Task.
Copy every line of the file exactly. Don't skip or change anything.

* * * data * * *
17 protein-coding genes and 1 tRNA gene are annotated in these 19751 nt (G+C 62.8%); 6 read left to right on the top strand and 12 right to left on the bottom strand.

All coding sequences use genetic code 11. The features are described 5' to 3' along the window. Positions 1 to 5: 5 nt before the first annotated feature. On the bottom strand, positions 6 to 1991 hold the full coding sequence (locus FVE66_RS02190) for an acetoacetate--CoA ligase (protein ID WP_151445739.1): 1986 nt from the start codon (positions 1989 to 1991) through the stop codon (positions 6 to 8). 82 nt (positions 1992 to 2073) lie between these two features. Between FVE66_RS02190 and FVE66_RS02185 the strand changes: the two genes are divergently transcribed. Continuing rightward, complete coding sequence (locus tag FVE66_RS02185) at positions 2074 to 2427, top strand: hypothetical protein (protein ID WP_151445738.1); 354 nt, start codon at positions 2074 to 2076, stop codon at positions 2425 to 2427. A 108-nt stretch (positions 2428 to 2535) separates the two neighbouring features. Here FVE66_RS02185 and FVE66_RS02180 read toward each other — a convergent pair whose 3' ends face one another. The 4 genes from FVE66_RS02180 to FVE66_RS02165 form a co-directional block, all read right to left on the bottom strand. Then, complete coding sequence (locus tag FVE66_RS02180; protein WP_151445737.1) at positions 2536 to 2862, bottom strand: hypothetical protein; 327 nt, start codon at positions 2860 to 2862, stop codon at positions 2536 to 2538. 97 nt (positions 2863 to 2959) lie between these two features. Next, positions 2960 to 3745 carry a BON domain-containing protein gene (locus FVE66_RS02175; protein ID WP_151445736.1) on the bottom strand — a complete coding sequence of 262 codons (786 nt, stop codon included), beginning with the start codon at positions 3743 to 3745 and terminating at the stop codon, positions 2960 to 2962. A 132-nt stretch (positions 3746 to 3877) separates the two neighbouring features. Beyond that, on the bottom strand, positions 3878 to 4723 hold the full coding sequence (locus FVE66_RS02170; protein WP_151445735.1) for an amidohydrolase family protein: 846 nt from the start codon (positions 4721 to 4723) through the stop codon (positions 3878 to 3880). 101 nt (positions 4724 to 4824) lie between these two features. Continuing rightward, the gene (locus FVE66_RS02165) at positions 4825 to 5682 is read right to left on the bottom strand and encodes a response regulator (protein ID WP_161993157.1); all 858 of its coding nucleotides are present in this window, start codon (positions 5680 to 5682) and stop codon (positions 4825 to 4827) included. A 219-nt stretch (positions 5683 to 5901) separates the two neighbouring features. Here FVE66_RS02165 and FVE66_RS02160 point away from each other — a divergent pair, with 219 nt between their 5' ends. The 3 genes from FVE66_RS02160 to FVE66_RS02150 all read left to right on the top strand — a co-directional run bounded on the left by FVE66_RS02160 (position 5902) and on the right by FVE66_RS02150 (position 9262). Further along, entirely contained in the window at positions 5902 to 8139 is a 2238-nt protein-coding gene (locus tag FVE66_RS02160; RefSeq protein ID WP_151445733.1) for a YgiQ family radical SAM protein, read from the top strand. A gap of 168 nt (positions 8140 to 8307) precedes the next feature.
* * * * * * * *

17 protein-coding genes and 1 tRNA gene are annotated in these 19751 nt (G+C 62.8%); 6 read left to right on the top strand and 12 right to left on the bottom strand.

All coding sequences use genetic code 11. The features are described 5' to 3' along the window. Positions 1 to 5: 5 nt before the first annotated feature. On the bottom strand, positions 6 to 1991 hold the full coding sequence (locus FVE66_RS02190) for an acetoacetate--CoA ligase (protein ID WP_151445739.1): 1986 nt from the start codon (positions 1989 to 1991) through the stop codon (positions 6 to 8). 82 nt (positions 1992 to 2073) lie between these two features. Between FVE66_RS02190 and FVE66_RS02185 the strand changes: the two genes are divergently transcribed. Continuing rightward, complete coding sequence (locus tag FVE66_RS02185) at positions 2074 to 2427, top strand: hypothetical protein (protein ID WP_151445738.1); 354 nt, start codon at positions 2074 to 2076, stop codon at positions 2425 to 2427. A 108-nt stretch (positions 2428 to 2535) separates the two neighbouring features. Here FVE66_RS02185 and FVE66_RS02180 read toward each other — a convergent pair whose 3' ends face one another. The 4 genes from FVE66_RS02180 to FVE66_RS02165 form a co-directional block, all read right to left on the bottom strand. Then, complete coding sequence (locus tag FVE66_RS02180; protein WP_151445737.1) at positions 2536 to 2862, bottom strand: hypothetical protein; 327 nt, start codon at positions 2860 to 2862, stop codon at positions 2536 to 2538. 97 nt (positions 2863 to 2959) lie between these two features. Next, positions 2960 to 3745 carry a BON domain-containing protein gene (locus FVE66_RS02175; protein ID WP_151445736.1) on the bottom strand — a complete coding sequence of 262 codons (786 nt, stop codon included), beginning with the start codon at positions 3743 to 3745 and terminating at the stop codon, positions 2960 to 2962. A 132-nt stretch (positions 3746 to 3877) separates the two neighbouring features. Beyond that, on the bottom strand, positions 3878 to 4723 hold the full coding sequence (locus FVE66_RS02170; protein WP_151445735.1) for an amidohydrolase family protein: 846 nt from the start codon (positions 4721 to 4723) through the stop codon (positions 3878 to 3880). 101 nt (positions 4724 to 4824) lie between these two features. Continuing rightward, the gene (locus FVE66_RS02165) at positions 4825 to 5682 is read right to left on the bottom strand and encodes a response regulator (protein ID WP_161993157.1); all 858 of its coding nucleotides are present in this window, start codon (positions 5680 to 5682) and stop codon (positions 4825 to 4827) included. A 219-nt stretch (positions 5683 to 5901) separates the two neighbouring features. Here FVE66_RS02165 and FVE66_RS02160 point away from each other — a divergent pair, with 219 nt between their 5' ends. The 3 genes from FVE66_RS02160 to FVE66_RS02150 all read left to right on the top strand — a co-directional run bounded on the left by FVE66_RS02160 (position 5902) and on the right by FVE66_RS02150 (position 9262). Further along, entirely contained in the window at positions 5902 to 8139 is a 2238-nt protein-coding gene (locus tag FVE66_RS02160; RefSeq protein ID WP_151445733.1) for a YgiQ family radical SAM protein, read from the top strand. A gap of 168 nt (positions 8140 to 8307) precedes the next feature.